[R-sig-phylo] How to detect phylogenetic signal (lambda) in one unscaled trait?
tgarland at ucr.edu
tgarland at ucr.edu
Wed Mar 23 00:07:21 CET 2011
Following on that, various papers (I can't remember the references)
have argued that imagining Brownian-like evolution of body size on a
log scale seems reasonable. That is, it should be equally easy for an
elephant's body size to evolve 10% as for a mouse's body size to
evolve 10%, and to analyze that you want everybody on a log scale.
Extending this, you would want to use log(Y/X) or log(Y/[X raised to
some allometric slope]).
---- Original message ----
Date: Tue, 22 Mar 2011 15:56:24 -0700
From: Joe Felsenstein <joe at gs.washington.edu>
Subject: Re: [R-sig-phylo] How to detect phylogenetic signal
(lambda) in one unscaled trait?
To: Alberto Gallano <alberto.gc8 at gmail.com>
Cc: tgarland at ucr.edu, r-sig-phylo at r-project.org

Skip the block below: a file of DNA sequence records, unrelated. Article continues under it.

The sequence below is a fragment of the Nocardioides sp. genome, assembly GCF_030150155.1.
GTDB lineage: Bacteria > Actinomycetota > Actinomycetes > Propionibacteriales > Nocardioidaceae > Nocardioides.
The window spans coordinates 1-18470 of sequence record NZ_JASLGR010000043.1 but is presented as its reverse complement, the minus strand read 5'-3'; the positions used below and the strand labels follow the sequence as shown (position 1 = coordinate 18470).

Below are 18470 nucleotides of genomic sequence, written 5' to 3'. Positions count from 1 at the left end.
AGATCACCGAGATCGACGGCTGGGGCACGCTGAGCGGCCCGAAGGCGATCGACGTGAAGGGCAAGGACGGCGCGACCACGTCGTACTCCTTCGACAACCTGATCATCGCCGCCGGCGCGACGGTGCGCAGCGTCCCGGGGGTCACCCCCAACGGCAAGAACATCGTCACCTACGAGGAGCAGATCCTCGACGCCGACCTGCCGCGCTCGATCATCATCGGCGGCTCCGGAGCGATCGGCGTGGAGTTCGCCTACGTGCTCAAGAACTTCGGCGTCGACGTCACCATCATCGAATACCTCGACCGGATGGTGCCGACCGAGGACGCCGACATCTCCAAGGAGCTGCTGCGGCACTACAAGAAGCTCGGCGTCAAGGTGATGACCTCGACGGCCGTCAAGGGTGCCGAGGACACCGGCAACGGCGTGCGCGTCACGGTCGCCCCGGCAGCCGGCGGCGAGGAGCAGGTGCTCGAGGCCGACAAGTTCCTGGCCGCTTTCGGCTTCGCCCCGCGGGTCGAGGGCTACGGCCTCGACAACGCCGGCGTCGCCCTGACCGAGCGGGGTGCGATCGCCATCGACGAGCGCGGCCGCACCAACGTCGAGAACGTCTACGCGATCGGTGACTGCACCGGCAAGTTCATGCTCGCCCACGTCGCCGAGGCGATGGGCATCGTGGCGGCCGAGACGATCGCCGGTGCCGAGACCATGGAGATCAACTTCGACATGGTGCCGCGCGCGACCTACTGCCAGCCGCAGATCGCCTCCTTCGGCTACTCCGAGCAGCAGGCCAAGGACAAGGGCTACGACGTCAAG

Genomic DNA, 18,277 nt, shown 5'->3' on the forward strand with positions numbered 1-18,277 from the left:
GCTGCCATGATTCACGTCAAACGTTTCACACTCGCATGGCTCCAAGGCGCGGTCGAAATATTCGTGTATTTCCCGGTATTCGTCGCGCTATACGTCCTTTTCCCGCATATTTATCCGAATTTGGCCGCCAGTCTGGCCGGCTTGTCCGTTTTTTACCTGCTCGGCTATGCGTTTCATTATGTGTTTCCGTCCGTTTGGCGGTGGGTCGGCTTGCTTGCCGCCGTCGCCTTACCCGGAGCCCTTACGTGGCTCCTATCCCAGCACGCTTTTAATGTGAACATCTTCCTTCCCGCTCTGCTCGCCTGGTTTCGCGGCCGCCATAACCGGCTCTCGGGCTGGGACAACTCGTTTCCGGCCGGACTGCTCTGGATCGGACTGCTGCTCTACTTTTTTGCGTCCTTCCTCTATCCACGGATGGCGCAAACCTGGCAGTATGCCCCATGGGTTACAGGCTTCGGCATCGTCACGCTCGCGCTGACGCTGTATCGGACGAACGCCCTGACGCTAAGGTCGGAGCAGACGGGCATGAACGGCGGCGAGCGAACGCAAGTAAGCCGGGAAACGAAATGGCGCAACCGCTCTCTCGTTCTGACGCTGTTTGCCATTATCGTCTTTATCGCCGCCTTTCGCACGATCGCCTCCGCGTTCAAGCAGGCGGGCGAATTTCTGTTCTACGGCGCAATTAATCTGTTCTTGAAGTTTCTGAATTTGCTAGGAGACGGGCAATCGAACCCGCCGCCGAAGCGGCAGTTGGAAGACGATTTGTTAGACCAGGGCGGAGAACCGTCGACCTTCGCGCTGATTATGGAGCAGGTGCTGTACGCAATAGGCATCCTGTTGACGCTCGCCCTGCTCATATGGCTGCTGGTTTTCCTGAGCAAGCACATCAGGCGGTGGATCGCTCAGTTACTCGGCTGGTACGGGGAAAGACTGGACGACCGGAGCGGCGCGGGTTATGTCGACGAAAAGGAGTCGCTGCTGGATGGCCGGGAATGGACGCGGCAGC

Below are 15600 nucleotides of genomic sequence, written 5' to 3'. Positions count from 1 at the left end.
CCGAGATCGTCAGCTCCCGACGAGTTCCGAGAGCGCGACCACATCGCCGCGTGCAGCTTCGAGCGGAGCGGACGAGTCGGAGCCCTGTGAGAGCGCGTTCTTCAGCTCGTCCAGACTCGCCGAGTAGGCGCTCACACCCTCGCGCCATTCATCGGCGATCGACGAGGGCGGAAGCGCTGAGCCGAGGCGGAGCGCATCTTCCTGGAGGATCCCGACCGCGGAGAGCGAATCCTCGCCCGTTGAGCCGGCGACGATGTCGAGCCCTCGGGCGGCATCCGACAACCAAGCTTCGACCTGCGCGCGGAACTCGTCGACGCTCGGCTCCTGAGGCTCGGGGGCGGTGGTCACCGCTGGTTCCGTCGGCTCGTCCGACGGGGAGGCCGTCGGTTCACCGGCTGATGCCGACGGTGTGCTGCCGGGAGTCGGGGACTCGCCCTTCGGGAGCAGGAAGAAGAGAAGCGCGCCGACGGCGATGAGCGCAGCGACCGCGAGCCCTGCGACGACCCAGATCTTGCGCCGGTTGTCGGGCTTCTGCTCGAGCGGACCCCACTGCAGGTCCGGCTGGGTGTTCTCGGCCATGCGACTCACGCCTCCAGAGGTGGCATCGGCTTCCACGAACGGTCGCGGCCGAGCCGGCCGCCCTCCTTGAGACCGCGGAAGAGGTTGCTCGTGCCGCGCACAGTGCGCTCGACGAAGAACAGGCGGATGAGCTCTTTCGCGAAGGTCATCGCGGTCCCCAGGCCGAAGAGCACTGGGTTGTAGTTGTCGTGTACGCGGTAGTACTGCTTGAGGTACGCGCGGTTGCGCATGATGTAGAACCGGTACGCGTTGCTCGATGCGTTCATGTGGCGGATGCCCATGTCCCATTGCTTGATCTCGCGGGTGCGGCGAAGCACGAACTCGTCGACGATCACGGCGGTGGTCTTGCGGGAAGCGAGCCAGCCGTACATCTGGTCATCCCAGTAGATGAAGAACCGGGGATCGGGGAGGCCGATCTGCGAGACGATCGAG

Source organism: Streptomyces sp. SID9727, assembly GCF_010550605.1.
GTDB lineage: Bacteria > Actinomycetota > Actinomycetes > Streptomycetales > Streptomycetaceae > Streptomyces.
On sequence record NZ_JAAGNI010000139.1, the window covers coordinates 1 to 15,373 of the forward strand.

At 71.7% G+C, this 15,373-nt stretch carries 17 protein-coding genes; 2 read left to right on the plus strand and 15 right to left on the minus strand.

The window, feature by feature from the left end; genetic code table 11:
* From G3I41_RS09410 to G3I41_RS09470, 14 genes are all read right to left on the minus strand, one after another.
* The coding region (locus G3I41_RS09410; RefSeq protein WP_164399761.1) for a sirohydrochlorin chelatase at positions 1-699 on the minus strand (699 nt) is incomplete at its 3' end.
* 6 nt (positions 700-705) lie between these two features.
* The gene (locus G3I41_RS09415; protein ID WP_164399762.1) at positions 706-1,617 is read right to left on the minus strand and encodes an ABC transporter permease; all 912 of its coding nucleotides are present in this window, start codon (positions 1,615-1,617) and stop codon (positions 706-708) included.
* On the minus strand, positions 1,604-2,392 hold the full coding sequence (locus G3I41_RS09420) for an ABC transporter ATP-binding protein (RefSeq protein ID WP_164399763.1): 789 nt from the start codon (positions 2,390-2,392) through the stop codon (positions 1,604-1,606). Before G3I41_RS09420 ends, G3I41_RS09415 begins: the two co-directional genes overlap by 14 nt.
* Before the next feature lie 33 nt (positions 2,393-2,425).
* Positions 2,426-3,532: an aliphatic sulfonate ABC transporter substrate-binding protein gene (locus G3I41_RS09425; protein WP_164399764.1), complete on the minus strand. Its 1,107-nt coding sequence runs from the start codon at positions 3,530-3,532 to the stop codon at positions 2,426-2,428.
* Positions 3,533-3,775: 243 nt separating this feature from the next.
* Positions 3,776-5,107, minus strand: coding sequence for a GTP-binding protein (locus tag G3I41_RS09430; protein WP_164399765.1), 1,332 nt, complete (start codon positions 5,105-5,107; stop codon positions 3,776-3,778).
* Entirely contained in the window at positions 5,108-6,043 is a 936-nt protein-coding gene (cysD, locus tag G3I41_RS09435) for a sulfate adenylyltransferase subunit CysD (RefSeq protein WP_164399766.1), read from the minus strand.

>Alberto Gallano wrote:
>> I think I was not clear with what I said about the log
transformation, and I
>> see now what you mean about using log-log when using regression.
>> does seem to me that logging two variables in a ratio context:
>> log(Y) / log(X)
>> log(Y / X)
>> would influence phylogenetic signal levels greatly, since, while
>> of trait means is maintained, the magnitude of differences
>> means is altered (means with higher values are dragged toward the
>> the distribution). I assume, then, that this is nothing to worry
>The above two are *not* equivalent. If a trait is doing a Brownian
>Motion on the log scale, the latter, log(Y/X) is OK, as it is
>to to log(Y) - log(X), a straightforward linear combination.
>But log(Y)/log(X) could get you into real trouble, particularly
>if X got near 1, in which case the ratio could blow up.
>Joe Felsenstein joe at gs.washington.edu
> Department of Genome Sciences and Department of Biology,
> University of Washington, Box 355065, Seattle, WA 98195-5065 USA
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